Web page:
Randolph performing live March 2000.
|Birth name||Homer Louis Randolph III|
|Also known as||"Boots"|
|Born||June 3, 1927
Paducah, Kentucky, United States
|Died||July 3, 2007
Nashville, Tennessee, United States
|Labels||RCA, Capitol, Monument|
|Associated acts||Elvis Presley, Chet Atkins, many others|
||This article's lead section may not adequately summarize key points of its contents. (September 2009)|
Homer Louis "Boots" Randolph III (June 3, 1927 – July 3, 2007) was an American musician best known for his 1963 saxophone hit, "Yakety Sax" (Benny Hill's signature tune). Randolph was a major part of the "Nashville Sound" for most of his professional career.
At the end of World War II, Boots Randolph played saxophone, trombone, and vibraphone in the United States Army Band. After his service in the Army, he played with Dink Welch's Kopy Kats in Decatur, Illinois from 1948-1954. He briefly resided in Louisville, Kentucky before returning to Decatur to start his own group. He left Decatur in 1957.
During his more than forty year career, Randolph performed in hundreds of venues alongside many artists in pop, rock, jazz, and country music. He played on many recording sessions with Elvis Presley and also performed on soundtracks for a number of Presley's motion pictures, one popular song being "Return to Sender".
Mr. Randolph recorded for Monument Records in Nashville and played on Roy Orbison's 1963 hit, "Mean Woman Blues." He was also featured on "Little Queenie" by REO Speedwagon, "Java" by Al Hirt, "Turn On Your Lovelight" by Jerry Lee Lewis, and "Rockin' Around the Christmas Tree" by Brenda Lee. Early in his career, he often billed himself as Randy Randolph.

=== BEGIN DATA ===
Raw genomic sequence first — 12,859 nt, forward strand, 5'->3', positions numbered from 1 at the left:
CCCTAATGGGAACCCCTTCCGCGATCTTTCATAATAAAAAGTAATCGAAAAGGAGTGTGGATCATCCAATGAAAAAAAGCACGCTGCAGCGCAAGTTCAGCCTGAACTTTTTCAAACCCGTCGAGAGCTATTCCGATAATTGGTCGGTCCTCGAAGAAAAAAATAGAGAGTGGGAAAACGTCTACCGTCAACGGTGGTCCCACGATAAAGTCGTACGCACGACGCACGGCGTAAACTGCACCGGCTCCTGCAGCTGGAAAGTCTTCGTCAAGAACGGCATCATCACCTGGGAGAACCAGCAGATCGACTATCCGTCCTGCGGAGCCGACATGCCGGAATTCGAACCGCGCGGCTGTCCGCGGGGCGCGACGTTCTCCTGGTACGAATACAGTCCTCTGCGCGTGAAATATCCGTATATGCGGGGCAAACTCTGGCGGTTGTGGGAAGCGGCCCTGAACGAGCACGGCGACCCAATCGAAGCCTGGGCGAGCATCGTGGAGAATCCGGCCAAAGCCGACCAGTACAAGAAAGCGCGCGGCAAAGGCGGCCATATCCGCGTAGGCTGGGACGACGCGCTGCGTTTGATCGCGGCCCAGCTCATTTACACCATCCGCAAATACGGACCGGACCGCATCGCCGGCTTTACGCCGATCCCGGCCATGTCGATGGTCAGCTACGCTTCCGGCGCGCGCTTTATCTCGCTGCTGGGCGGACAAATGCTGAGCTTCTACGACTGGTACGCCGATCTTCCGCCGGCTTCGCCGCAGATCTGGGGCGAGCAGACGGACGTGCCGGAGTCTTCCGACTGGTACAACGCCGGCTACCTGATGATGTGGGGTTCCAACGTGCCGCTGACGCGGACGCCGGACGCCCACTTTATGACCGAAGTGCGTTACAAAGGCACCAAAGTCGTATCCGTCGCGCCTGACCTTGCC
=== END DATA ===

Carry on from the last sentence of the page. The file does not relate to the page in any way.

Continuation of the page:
As a solo recording artist, Randolph placed four singles in the Top-100 between 1963 and 1967. The most successful of these was "Yakety Sax" which reached #35 in 1963 and stayed on the charts for 9 weeks. Boots was also successful on Billboard Magazine's album charts, having fourteen entries between 1963 and 1972. "Boots With Strings" from 1967 reached #36 and stayed on the chart for nearly two years.
His final solo studio album, A Whole New Ballgame, was released June 12, 2007.
See also 
- Trott, Walt. (1998). "Boots Randolph." In The Encyclopedia of Country Music. Paul Kingsbury, Editor. New York: Oxford University Press. pp. 428–9.
- Associated Press, Sax man Boots Randolph known for hit 'Yakety Sax' July 4, 2007
- Bernstein, Adam. 'Yakety Sax' Saxophonist Boots Randolph, 80. Washington Post. July 4, 2007
- Whitburn, Joel (2000). Top Pop Singles 1955-1999. Menomonee Falls, Wisconsin: Record Research Inc. p. 526. ISBN 0-89820-139-X.
- Whitburn, Joel (2006). The Billboard Albums - 6th edition. Menomonee Falls, Wisconsin: Record Research, Inc. p. 861. ISBN 0-89820-166-7.